U of T's Lee Maracle, an Indigenous Studies instructor, shortlisted for prestigious literature prize

photo of  Lee Maracle
Lee Maracle, seen here in 2012, has been shortlisted for the Neustadt International Prize, one of the highest honours in literature (photo by Makeda Marc-Ali)

Lee Maracle, a sessional instructor in Indigenous studies at the University of Toronto, is among nine finalists for one of the most prestigious prizes in literature. 

Maracle, an Elder of the Sto:lo Nation and mentor to Indigenous students at U of T, has been shortlisted for the Neustadt International Prize for Literature for her 2014 novel Celia's Song. The book is a multigenerational story about Celia James and her Nuu'Chahlnuth family in southwestern B.C.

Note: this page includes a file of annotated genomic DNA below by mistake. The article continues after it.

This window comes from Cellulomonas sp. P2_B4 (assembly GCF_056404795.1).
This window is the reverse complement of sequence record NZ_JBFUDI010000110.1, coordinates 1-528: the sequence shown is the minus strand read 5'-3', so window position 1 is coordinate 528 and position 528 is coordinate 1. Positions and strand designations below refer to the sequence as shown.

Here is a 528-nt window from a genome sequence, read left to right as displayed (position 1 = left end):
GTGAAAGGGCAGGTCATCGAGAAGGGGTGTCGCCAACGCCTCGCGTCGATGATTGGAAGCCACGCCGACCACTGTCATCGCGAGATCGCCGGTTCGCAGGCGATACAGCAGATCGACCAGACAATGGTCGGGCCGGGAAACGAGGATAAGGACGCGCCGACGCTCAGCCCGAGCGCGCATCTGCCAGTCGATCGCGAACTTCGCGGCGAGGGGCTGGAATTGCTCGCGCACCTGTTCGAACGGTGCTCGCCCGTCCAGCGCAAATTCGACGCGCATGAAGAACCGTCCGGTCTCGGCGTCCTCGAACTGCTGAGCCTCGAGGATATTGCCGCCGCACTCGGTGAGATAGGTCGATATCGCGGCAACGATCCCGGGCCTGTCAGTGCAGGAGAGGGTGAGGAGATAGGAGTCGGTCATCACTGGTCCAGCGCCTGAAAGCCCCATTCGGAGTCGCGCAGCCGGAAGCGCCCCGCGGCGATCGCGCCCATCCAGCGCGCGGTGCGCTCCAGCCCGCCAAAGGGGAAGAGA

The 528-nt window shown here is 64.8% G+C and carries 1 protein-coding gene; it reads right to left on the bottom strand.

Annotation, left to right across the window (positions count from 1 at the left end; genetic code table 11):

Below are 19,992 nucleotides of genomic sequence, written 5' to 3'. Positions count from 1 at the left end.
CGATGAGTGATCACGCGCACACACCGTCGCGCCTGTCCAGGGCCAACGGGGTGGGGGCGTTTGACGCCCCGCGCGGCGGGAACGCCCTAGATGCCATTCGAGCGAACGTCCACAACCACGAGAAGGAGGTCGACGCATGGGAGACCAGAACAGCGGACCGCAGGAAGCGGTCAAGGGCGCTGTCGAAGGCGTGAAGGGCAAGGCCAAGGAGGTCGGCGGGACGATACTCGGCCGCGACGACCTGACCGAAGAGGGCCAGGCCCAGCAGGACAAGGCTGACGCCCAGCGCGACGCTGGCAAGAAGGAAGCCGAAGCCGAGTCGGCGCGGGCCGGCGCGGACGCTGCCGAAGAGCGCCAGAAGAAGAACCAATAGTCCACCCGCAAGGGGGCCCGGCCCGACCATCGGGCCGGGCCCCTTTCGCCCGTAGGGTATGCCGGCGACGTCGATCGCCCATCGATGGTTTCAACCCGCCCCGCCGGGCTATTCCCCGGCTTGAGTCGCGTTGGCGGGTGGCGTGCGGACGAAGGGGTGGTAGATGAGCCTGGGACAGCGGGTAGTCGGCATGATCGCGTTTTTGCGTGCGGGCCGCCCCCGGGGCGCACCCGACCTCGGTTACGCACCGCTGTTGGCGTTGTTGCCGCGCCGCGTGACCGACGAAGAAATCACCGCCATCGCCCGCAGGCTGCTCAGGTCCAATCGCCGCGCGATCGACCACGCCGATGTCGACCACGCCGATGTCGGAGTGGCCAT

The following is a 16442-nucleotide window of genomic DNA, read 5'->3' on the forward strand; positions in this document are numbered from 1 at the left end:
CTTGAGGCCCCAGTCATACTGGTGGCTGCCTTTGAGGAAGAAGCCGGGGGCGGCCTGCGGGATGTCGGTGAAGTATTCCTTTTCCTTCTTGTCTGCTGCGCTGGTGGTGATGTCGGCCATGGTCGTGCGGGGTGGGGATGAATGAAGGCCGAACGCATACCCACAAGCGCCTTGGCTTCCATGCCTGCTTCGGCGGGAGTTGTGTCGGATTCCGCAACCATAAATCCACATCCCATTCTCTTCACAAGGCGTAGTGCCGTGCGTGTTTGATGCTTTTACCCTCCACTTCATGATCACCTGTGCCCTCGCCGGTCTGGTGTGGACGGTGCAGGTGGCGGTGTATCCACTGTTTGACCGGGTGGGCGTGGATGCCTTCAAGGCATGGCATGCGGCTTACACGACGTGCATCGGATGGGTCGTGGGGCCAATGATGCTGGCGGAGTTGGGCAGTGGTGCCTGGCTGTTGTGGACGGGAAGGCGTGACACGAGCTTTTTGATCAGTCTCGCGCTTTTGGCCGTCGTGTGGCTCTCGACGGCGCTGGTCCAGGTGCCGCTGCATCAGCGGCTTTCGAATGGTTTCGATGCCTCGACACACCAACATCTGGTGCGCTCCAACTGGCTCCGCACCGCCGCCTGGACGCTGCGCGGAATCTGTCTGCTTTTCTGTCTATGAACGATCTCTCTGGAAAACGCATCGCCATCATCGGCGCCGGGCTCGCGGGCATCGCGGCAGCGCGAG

The novel connects the family's experiences to the abuses inflicted upon Indigenous Peoples since the arrival of Europeans.

The Neustadt International Prize, often considered a precursor to the Nobel Prize in Literature and dubbed the “American Nobel,” comes with a cash award of US$50,000. The winner will be announced on Oct. 16. 

Other celebrated Canadian writers who have been nominated for the prize include Alice Munro and U of T alumna Margaret Atwood. Rohinton Mistry won the award in 2012.

Read more on cbc.ca


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